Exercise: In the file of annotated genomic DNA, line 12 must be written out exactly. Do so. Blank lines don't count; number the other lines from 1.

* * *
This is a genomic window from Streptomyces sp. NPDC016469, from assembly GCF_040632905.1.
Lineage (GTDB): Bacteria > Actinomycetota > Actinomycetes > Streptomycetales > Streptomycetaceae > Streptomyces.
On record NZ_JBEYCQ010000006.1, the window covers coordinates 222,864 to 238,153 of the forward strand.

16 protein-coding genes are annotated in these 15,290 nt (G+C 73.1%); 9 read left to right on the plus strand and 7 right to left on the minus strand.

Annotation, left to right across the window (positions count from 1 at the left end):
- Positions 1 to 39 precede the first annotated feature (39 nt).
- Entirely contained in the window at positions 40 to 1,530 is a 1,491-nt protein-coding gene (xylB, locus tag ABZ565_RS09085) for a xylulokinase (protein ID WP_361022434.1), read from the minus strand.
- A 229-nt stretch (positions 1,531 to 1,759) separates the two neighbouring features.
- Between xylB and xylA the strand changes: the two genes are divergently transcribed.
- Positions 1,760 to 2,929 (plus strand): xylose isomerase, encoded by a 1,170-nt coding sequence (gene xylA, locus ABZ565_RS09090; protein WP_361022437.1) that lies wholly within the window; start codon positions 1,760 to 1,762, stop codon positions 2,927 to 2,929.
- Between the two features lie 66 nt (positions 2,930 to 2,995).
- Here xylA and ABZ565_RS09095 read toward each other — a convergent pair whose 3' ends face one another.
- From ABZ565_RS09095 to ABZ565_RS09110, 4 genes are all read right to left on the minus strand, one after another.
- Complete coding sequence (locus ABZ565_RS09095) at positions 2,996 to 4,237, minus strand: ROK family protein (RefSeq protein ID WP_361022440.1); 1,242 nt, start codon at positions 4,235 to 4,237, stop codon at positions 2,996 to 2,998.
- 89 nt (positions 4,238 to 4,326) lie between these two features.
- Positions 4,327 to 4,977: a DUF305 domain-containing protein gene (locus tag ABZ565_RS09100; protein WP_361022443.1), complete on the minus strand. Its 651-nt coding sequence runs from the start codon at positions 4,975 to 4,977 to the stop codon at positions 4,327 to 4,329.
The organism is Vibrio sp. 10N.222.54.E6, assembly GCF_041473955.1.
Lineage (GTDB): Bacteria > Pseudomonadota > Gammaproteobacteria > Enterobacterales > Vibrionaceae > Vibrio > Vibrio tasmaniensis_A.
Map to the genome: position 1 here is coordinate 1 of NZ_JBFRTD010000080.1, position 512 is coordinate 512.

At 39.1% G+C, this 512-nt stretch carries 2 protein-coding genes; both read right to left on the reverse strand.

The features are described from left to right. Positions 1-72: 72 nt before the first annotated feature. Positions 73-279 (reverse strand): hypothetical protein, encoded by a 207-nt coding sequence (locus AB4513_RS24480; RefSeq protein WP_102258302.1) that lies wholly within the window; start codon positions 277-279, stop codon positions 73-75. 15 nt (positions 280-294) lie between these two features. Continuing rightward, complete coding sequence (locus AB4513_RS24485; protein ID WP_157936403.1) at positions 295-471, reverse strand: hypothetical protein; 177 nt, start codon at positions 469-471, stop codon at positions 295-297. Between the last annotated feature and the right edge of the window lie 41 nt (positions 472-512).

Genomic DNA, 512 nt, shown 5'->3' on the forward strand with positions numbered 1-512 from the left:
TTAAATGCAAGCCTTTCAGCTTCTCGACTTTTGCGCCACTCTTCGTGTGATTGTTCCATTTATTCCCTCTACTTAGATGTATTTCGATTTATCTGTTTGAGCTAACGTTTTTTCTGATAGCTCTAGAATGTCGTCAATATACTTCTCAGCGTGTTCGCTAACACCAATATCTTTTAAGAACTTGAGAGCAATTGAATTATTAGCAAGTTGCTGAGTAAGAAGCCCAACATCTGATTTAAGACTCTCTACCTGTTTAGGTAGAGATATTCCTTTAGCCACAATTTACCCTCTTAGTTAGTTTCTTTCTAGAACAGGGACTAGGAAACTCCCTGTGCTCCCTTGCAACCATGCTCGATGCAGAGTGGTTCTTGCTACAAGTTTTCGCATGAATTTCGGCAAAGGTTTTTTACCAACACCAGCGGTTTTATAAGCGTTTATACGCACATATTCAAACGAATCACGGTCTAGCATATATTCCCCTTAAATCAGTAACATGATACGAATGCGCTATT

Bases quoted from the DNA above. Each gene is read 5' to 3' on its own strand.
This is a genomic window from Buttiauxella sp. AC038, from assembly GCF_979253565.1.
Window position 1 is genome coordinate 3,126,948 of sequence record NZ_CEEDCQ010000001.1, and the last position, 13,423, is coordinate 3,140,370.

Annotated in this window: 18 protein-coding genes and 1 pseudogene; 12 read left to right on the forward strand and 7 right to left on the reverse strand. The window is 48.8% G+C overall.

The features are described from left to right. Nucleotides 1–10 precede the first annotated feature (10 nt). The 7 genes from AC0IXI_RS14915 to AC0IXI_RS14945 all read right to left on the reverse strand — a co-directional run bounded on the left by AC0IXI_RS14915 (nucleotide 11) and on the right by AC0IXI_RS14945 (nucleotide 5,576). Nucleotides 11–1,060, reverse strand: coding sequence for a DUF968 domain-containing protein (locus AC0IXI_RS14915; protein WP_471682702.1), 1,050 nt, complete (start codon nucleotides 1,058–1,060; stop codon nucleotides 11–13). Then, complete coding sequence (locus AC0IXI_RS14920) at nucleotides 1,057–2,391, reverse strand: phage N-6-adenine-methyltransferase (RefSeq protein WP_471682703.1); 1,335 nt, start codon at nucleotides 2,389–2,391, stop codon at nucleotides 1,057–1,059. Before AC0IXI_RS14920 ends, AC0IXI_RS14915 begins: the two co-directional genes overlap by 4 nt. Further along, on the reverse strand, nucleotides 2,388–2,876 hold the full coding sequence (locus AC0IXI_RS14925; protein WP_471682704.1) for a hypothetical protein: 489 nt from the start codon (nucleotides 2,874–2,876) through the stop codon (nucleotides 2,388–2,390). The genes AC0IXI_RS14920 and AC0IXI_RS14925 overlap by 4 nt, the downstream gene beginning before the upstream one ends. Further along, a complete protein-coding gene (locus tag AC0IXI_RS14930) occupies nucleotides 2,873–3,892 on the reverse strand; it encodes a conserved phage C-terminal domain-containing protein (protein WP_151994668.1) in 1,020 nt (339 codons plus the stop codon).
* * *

- Here xylA and ABZ565_RS09095 read toward each other — a convergent pair whose 3' ends face one another.